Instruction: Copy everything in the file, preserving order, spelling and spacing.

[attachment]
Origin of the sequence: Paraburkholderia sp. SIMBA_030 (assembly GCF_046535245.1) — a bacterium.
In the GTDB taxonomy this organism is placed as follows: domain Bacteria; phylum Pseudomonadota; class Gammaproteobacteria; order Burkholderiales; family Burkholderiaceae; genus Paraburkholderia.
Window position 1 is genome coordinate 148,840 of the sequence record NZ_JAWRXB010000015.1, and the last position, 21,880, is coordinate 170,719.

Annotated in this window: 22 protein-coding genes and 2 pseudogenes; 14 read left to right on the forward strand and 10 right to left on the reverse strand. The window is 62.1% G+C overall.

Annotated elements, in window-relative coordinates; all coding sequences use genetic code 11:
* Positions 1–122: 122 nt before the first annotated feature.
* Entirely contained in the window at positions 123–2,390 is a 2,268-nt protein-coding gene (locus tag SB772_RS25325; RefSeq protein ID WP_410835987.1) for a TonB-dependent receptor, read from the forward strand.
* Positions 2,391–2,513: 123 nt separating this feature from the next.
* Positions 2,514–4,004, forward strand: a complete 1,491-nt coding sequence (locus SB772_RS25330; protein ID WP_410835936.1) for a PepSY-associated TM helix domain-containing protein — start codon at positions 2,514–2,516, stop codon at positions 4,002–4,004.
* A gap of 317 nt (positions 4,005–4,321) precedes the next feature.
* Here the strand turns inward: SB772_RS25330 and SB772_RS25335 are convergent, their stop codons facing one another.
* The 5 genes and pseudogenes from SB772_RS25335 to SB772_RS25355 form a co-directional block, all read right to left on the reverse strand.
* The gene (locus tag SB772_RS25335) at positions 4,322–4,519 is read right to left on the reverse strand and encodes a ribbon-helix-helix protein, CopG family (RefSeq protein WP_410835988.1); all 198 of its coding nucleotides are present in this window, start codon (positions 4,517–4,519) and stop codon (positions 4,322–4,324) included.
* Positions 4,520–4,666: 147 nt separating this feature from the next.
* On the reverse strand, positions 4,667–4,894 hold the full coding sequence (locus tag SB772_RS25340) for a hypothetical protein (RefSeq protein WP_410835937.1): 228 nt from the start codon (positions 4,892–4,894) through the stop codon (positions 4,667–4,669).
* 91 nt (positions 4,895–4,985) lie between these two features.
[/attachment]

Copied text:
Origin of the sequence: Paraburkholderia sp. SIMBA_030 (assembly GCF_046535245.1) — a bacterium.
In the GTDB taxonomy this organism is placed as follows: domain Bacteria; phylum Pseudomonadota; class Gammaproteobacteria; order Burkholderiales; family Burkholderiaceae; genus Paraburkholderia.
Window position 1 is genome coordinate 148,840 of the sequence record NZ_JAWRXB010000015.1, and the last position, 21,880, is coordinate 170,719.

Annotated in this window: 22 protein-coding genes and 2 pseudogenes; 14 read left to right on the forward strand and 10 right to left on the reverse strand. The window is 62.1% G+C overall.

Annotated elements, in window-relative coordinates; all coding sequences use genetic code 11:
* Positions 1–122: 122 nt before the first annotated feature.
* Entirely contained in the window at positions 123–2,390 is a 2,268-nt protein-coding gene (locus tag SB772_RS25325; RefSeq protein ID WP_410835987.1) for a TonB-dependent receptor, read from the forward strand.
* Positions 2,391–2,513: 123 nt separating this feature from the next.
* Positions 2,514–4,004, forward strand: a complete 1,491-nt coding sequence (locus SB772_RS25330; protein ID WP_410835936.1) for a PepSY-associated TM helix domain-containing protein — start codon at positions 2,514–2,516, stop codon at positions 4,002–4,004.
* A gap of 317 nt (positions 4,005–4,321) precedes the next feature.
* Here the strand turns inward: SB772_RS25330 and SB772_RS25335 are convergent, their stop codons facing one another.
* The 5 genes and pseudogenes from SB772_RS25335 to SB772_RS25355 form a co-directional block, all read right to left on the reverse strand.
* The gene (locus tag SB772_RS25335) at positions 4,322–4,519 is read right to left on the reverse strand and encodes a ribbon-helix-helix protein, CopG family (RefSeq protein WP_410835988.1); all 198 of its coding nucleotides are present in this window, start codon (positions 4,517–4,519) and stop codon (positions 4,322–4,324) included.
* Positions 4,520–4,666: 147 nt separating this feature from the next.
* On the reverse strand, positions 4,667–4,894 hold the full coding sequence (locus tag SB772_RS25340) for a hypothetical protein (RefSeq protein WP_410835937.1): 228 nt from the start codon (positions 4,892–4,894) through the stop codon (positions 4,667–4,669).
* 91 nt (positions 4,895–4,985) lie between these two features.